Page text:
**Basic Theory**

Breadth – first searches are performed by exploring all nodes at a given depth before proceeding to the next level. This means that all immediate children of nodes are explored before any of the children’s children are considered. It has obvious advantage of always finding a minimal path length solution when one exists. However, a great many nodes may need to be explored before a solution is found, especially if the tree is very full.

**Algorithm**

BFS uses a queue structure to hold all generate but still unexplored nodes. The order in which nodes are placed on the queue for removal and exploration determines the type of search. The BFS algorithm proceeds as follows.

- Place the starting node
*s*on the queue. - If the queue is empty, return failure and stop.
- If the first element on the queue is a goal node
*g*, return success and stop Otherwise, - Remove and expand the first element from the queue and place all the children at the end of the queue in any order.
- Return to step 2.

**Example**

Consider a graph

Applying above algorithm, the BFS of the graph starting from node 1 is : 1, 2, 3, 4, 6, 7, 5**Source Code**

/**************************************************************** BFS.cpp Written by Bibek Subedi ****************************************************************/ #include <iostream> #include <ctime> using namespace std; /**************************************************************** Performs the Breadth-First Graph search for both directed and undirected graphs. This algorithm explores all the findable nodes in "layers". @author Bibek Subedi *****************************************************************/ /**************************************************************** Class Queue represent a Queue data structure which is First In First Out [FIFO] structured. It has operations like Enqueue which adds an element at the rear side and Dequeue which removes the element from front. *****************************************************************/ struct node { int info; node *next; }; class Queue { private: node *front; node *rear; public: Queue(); ~Queue(); bool isEmpty(); void enqueue(int); int dequeue(); void display(); }; void Queue::display(){ node *p = new node; p = front; if(front == NULL){ cout<<"\nNothing to Display\n"; }else{ while(p!=NULL){ cout<<endl<<p->info; p = p->next; } } } Queue::Queue() { front = NULL; rear = NULL; } Queue::~Queue() { delete front; } void Queue::enqueue(int data) { node *temp = new node(); temp->info = data; temp->next = NULL; if(front == NULL){ front = temp; }else{ rear->next = temp; } rear = temp; } int Queue::dequeue() { node *temp = new node(); int value; if(front == NULL){ cout<<"\nQueue is Emtpty\n"; }else{ temp = front; value = temp->info; front = front->next; delete temp; } return value; } bool Queue::isEmpty() { return (front == NULL); } /************************************************************ Class Graph represents a Graph [V,E] having vertices V and edges E. ************************************************************/ class Graph { private: int n; /// n is the number of vertices in the graph int **A; /// A stores the edges between two vertices public: Graph(int size = 2); ~Graph(); bool isConnected(int, int); void addEdge(int u, int v); void BFS(int ); }; Graph::Graph(int size) { int i, j; if (size < 2) n = 2; else n = size; A = new int*[n]; for (i = 0; i < n; ++i) A[i] = new int[n]; for (i = 0; i < n; ++i) for (j = 0; j < n; ++j) A[i][j] = 0; } Graph::~Graph() { for (int i = 0; i < n; ++i) delete [] A[i]; delete [] A; } /****************************************************** Checks if two given vertices are connected by an edge @param u vertex @param v vertex @return true if connected false if not connected ******************************************************/ bool Graph::isConnected(int u, int v) { return (A[u-1][v-1] == 1); } /***************************************************** adds an edge E to the graph G. @param u vertex @param v vertex *****************************************************/ void Graph::addEdge(int u, int v) { A[u-1][v-1] = A[v-1][u-1] = 1; } /***************************************************** performs Breadth First Search @param s initial vertex *****************************************************/ void Graph::BFS(int s) { Queue Q; /** Keeps track of explored vertices */ bool *explored = new bool[n+1]; /** Initailized all vertices as unexplored */ for (int i = 1; i <= n; ++i) explored[i] = false; /** Push initial vertex to the queue */ Q.enqueue(s); explored[s] = true; /** mark it as explored */ cout << "Breadth first Search starting from vertex "; cout << s << " : " << endl; /** Unless the queue is empty */ while (!Q.isEmpty()) { /** Pop the vertex from the queue */ int v = Q.dequeue(); /** display the explored vertices */ cout << v << " "; /** From the explored vertex v try to explore all the connected vertices */ for (int w = 1; w <= n; ++w) /** Explores the vertex w if it is connected to v and and if it is unexplored */ if (isConnected(v, w) && !explored[w]) { /** adds the vertex w to the queue */ Q.enqueue(w); /** marks the vertex w as visited */ explored[w] = true; } } cout << endl; delete [] explored; } int main() { /** Creates a graph with 12 vertices */ Graph g(12); /** Adds edges to the graph */ g.addEdge(1, 2); g.addEdge(1, 3); g.addEdge(2, 4); g.addEdge(3, 4); g.addEdge(3, 6); g.addEdge(4 ,7); g.addEdge(5, 6); g.addEdge(5, 7); clock_t t1; t1 = clock(); /** Explores all vertices findable from vertex 1 */ g.BFS(1); float diff = (double)(clock() - t1)/CLOCKS_PER_SEC ; cout <<endl<< "The time taken for Breadth first search: "<< diff << endl; }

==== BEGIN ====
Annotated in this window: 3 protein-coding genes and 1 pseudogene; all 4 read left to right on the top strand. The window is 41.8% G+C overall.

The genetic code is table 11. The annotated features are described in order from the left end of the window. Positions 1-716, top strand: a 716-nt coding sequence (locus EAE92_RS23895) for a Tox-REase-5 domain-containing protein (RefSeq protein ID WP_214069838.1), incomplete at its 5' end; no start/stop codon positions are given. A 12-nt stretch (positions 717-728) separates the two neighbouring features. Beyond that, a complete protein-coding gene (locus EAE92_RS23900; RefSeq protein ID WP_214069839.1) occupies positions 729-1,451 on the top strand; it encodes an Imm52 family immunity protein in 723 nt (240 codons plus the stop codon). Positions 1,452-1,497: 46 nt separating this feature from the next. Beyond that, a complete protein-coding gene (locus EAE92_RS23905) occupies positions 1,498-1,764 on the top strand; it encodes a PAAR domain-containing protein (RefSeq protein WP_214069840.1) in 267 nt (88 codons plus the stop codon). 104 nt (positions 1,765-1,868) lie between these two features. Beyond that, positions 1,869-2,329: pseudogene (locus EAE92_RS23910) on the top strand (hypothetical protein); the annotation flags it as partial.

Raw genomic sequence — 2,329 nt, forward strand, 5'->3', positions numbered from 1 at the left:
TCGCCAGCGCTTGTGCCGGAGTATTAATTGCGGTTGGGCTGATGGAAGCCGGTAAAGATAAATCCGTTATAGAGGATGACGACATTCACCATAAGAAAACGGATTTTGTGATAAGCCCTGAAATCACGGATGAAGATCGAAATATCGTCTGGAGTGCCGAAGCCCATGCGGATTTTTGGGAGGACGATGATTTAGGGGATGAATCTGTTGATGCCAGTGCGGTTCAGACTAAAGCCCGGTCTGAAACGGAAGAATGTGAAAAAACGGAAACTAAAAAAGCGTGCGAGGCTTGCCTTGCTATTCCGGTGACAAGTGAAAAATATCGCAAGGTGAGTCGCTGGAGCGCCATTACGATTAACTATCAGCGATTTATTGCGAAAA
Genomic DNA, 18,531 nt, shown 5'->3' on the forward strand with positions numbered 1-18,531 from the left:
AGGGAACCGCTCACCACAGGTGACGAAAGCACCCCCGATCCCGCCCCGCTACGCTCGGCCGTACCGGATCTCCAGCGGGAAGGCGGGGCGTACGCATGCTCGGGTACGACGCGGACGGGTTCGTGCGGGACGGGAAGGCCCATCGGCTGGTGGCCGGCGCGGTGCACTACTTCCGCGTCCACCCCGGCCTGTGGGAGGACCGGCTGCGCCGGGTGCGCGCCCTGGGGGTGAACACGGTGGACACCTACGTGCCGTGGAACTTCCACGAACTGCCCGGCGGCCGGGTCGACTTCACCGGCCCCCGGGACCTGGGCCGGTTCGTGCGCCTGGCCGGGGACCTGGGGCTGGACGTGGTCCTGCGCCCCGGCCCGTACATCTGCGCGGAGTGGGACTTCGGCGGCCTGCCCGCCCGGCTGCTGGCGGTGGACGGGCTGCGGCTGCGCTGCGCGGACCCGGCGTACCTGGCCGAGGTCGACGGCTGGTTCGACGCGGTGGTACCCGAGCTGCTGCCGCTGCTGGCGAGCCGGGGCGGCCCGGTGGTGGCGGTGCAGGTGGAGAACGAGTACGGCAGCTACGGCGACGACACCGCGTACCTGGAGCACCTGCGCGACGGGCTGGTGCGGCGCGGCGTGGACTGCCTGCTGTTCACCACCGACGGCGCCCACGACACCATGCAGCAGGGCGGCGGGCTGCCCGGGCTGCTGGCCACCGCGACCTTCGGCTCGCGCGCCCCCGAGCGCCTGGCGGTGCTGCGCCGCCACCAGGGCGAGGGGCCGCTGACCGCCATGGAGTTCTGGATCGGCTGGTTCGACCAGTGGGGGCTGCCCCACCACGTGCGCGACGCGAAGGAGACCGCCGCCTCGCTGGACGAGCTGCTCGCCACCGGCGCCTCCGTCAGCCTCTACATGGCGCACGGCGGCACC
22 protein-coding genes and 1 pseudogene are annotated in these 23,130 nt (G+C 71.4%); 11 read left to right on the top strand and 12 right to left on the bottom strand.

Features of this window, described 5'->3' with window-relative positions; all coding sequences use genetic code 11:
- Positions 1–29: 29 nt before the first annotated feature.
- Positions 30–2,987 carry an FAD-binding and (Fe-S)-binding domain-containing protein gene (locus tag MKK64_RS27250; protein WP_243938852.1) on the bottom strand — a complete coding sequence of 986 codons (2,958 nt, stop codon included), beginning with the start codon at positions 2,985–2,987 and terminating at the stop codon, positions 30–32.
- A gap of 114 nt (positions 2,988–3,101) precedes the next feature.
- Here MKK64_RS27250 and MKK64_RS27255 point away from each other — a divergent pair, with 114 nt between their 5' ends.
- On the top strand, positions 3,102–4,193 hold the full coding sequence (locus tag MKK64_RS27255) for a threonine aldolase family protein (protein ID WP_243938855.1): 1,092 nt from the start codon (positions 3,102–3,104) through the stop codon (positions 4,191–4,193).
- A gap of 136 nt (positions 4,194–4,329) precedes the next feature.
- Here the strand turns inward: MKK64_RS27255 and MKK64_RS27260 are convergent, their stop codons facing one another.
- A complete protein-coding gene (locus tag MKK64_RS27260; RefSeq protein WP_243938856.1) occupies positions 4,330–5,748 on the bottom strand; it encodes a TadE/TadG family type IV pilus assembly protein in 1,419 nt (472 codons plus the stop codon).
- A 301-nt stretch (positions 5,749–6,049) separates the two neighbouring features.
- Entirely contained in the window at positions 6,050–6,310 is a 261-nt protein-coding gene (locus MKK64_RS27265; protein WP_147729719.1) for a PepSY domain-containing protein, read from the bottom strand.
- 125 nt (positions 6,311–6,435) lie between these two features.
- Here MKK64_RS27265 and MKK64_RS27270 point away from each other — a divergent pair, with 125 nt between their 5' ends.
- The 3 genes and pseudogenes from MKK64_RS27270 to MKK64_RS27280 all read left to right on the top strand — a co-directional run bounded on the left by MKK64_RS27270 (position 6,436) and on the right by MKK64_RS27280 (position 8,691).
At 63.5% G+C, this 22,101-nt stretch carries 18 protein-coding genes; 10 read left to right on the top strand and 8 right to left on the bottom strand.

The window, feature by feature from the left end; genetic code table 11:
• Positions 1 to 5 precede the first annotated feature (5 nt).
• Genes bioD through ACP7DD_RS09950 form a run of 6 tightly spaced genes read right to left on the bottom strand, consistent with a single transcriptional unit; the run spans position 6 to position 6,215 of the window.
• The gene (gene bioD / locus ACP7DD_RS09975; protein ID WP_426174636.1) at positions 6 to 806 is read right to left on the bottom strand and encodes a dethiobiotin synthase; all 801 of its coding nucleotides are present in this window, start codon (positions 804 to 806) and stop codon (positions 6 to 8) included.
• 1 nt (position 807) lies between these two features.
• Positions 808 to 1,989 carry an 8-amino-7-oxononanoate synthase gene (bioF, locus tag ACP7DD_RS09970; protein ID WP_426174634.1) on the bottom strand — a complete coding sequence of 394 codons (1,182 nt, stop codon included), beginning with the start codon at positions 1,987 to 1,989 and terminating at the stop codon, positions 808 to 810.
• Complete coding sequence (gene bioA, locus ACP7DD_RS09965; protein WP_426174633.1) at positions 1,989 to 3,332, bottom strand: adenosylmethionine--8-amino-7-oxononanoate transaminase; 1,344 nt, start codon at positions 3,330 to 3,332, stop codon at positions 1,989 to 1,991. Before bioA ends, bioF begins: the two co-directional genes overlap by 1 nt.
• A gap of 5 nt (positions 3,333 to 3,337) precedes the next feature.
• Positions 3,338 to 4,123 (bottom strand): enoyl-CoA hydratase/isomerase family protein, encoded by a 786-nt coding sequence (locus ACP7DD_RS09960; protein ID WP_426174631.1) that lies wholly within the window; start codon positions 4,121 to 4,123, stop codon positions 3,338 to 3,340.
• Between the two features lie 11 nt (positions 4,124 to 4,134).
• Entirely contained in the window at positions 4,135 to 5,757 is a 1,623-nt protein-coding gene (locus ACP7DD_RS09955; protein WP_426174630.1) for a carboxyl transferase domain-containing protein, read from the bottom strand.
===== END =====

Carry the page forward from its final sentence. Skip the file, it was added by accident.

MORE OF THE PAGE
**Complexity**

The time complexity of the breadth-first search is O(

*b*). This can be seen by noting that all nodes up to the goal depth d are generated. Therefore, the number generated is^{d}*b + b*which is O(^{2}+ . . . + b^{d}*b*). The space complexity is also O(^{d}*b*) since all nodes at a given depth must be stored in order to generate the nodes at the next depth, that is,^{d}*b*nodes must be stored at depth^{d-1}*d – 1*to generate nodes at depth*d*, which gives space complexity of O(*b*).^{d}
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In your BFS function, I think you have to remove the 'continue' in the if-statement. Otherwise it's not doing the right thing. Just use for example g.BFS(1, 3); and you will see that the output after the 3rd value is different.

ReplyDeleteIn your bfs program remove that time thing from the void main part..

ReplyDeletemain function should return an integer value ... :)

ReplyDeleteOf course, but my compiler does it for me :) ... any way thank you for pointing.

Deleteaccording to the c++ standard, it is not necessary have a return statement in main()

Deletewhat does this algorithm do exactly?

ReplyDeleteGot a small memory leak in dequeue. You are leaking temp when you assign front to it.

ReplyDeleteI think there are memory leak in the queue destructor

ReplyDeleteWhy did you implement your own queue anyway, when there's std::queue?

ReplyDeleteuse of std:queue is recommended.

DeleteI sense a memory leak .. no need to allocate memory for the temp variables.

ReplyDeleteWhen does the display() function ever get called?

ReplyDeletepost Output of the program i.e screenshot of ouput

ReplyDeleteline 156 is added because of the graph is undirected, sure?

ReplyDeleteThank a lot.

ReplyDeleteThe style you code is neat and perspicuous.

It helps me.